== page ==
Friday, July 24, 2015

Historicon Day 2 & 3

It's amazing how time can just get away from you! Here it is a week later and I finally have my Historicon day 2 and 3 post up; awful, I know.
This year found me playing (I really enjoy building/painting and hosting games more than playing) in more games than I ever have in three years of going to Historicon. My son Jakob also played in more games than he's ever participated in as well; I think, including our open games, he topped out at 11. I played in 7.
There were two games I was looking forward to. First was part 2 of the Decision in Delmarva: The Battle of Easton, MD. It was a 28mm American Civil War game using the "Longstreet" rules by Sam Mustafa. Part 1 was a naval battle on Thursday afternoon; I didn't get in on the first run of that game, but I did get in on a replay Thursday evening.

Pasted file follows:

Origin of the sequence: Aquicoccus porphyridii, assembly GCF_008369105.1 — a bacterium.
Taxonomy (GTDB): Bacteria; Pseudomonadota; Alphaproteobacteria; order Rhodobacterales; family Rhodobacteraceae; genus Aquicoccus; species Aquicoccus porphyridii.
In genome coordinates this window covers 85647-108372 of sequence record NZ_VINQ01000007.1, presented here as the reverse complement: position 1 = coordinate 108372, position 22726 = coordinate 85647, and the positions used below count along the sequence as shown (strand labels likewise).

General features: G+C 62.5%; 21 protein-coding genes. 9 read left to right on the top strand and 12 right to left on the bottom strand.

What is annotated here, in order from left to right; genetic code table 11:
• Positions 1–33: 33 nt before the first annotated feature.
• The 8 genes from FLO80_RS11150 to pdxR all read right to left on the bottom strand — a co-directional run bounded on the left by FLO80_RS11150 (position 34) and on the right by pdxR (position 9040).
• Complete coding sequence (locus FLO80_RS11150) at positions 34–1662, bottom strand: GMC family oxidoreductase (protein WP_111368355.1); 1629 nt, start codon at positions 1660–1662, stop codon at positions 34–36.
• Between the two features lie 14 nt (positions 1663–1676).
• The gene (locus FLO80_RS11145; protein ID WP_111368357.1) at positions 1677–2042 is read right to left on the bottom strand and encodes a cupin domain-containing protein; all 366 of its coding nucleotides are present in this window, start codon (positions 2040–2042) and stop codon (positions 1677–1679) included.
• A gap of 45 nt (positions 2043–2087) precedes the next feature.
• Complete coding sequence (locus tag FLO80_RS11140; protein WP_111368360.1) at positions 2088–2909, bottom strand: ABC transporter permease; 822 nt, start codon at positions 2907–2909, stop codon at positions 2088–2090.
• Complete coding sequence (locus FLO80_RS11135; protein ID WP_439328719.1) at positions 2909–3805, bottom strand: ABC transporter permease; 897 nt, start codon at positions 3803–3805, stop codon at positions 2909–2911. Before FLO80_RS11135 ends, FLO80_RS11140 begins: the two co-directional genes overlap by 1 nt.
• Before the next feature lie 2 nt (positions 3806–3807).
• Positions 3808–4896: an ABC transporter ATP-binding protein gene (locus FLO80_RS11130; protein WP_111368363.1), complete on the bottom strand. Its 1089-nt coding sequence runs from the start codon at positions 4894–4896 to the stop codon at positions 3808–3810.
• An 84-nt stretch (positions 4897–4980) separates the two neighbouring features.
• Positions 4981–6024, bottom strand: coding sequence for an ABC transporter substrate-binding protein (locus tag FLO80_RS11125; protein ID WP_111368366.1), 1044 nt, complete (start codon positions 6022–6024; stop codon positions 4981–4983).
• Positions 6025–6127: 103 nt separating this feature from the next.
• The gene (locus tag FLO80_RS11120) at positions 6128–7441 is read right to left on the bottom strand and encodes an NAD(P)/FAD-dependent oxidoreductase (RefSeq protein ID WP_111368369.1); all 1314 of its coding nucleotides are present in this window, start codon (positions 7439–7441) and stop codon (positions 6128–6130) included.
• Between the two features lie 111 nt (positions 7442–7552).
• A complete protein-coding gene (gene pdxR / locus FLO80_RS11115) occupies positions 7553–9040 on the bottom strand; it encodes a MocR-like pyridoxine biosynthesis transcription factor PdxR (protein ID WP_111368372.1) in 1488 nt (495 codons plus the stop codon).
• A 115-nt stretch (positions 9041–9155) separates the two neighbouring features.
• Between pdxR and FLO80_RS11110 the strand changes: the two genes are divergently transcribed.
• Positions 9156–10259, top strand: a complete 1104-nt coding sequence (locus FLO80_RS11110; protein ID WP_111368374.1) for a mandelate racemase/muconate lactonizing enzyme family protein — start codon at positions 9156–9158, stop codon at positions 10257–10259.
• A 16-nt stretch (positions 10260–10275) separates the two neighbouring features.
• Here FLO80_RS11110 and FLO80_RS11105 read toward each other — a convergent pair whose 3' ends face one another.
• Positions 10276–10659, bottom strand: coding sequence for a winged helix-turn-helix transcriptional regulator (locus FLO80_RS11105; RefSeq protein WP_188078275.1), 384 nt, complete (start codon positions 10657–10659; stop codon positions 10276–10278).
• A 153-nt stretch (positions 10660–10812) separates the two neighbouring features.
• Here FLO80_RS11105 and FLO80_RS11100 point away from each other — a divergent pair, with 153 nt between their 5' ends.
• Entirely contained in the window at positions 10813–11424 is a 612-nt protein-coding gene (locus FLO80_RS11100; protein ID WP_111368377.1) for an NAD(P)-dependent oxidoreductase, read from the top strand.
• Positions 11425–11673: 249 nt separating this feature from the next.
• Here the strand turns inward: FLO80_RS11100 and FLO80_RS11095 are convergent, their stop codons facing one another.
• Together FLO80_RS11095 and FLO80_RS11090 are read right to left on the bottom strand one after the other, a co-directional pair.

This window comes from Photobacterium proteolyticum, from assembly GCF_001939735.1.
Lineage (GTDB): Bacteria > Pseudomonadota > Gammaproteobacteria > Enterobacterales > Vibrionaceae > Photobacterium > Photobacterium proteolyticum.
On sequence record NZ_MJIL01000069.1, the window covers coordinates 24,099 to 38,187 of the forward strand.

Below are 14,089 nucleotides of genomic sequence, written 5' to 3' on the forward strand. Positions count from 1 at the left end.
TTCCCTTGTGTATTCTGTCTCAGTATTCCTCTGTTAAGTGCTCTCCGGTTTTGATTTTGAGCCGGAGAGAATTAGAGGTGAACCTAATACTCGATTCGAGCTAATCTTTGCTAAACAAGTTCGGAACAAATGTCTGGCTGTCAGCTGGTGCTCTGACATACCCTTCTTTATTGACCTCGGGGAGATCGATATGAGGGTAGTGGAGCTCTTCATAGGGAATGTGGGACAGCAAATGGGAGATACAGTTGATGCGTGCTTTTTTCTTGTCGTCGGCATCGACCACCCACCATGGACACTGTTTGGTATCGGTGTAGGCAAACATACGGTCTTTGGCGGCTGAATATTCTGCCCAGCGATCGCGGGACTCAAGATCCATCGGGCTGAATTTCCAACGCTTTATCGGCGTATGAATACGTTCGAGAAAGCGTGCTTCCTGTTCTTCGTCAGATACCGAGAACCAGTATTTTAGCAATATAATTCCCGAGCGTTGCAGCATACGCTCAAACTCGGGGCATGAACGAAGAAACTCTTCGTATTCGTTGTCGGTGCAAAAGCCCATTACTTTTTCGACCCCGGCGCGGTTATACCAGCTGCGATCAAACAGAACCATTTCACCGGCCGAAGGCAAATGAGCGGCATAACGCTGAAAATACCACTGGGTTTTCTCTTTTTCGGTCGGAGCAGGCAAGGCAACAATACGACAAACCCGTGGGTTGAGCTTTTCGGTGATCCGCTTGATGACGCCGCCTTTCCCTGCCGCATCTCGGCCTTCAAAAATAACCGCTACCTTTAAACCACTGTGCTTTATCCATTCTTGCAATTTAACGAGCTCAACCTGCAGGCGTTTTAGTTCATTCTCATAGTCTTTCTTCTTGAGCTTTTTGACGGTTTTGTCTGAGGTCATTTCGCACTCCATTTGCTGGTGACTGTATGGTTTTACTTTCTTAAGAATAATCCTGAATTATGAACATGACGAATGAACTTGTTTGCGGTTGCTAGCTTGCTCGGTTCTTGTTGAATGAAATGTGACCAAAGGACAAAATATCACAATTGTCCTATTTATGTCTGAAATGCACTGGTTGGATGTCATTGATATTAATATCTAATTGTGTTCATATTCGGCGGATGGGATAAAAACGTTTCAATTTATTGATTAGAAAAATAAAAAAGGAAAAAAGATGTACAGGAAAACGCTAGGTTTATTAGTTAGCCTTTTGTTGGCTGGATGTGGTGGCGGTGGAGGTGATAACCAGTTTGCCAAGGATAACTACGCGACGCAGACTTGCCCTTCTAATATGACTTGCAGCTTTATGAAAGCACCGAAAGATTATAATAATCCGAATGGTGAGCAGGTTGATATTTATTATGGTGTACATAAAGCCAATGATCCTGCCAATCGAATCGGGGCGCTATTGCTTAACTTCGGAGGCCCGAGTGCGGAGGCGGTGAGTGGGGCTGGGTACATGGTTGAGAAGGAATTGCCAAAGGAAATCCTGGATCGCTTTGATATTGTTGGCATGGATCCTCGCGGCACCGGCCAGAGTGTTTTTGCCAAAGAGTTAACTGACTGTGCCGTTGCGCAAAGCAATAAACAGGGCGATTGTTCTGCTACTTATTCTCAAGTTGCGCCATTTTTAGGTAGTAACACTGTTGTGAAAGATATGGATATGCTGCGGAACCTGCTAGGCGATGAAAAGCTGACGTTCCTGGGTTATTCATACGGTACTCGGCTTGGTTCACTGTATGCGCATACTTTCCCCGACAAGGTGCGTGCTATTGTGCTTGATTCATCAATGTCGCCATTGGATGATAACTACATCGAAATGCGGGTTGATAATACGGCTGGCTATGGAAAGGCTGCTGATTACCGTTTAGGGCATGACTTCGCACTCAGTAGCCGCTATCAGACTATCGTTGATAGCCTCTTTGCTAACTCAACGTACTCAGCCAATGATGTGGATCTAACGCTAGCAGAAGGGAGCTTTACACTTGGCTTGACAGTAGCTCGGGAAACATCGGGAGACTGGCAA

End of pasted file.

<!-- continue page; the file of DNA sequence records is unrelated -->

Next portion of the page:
Miles Reidy was the host for this game, and I've played in every game Miles has hosted for the past three years at Historicon. When the list of events is posted I immediately start looking for Miles' name so I can be sure to get in on his game. Three years ago when I first played in Miles' excellent Sink the Tennesee battle (a Confederate ironclad that is a museum quality 28mm build by Miles' partner in crime Mike M.) he started off his introduction by saying "We're here to have fun! I'm going to make mistakes with the rules." This message was absolutely brilliant and something I've stolen from him ever since, saying the same thing before every game I have hosted.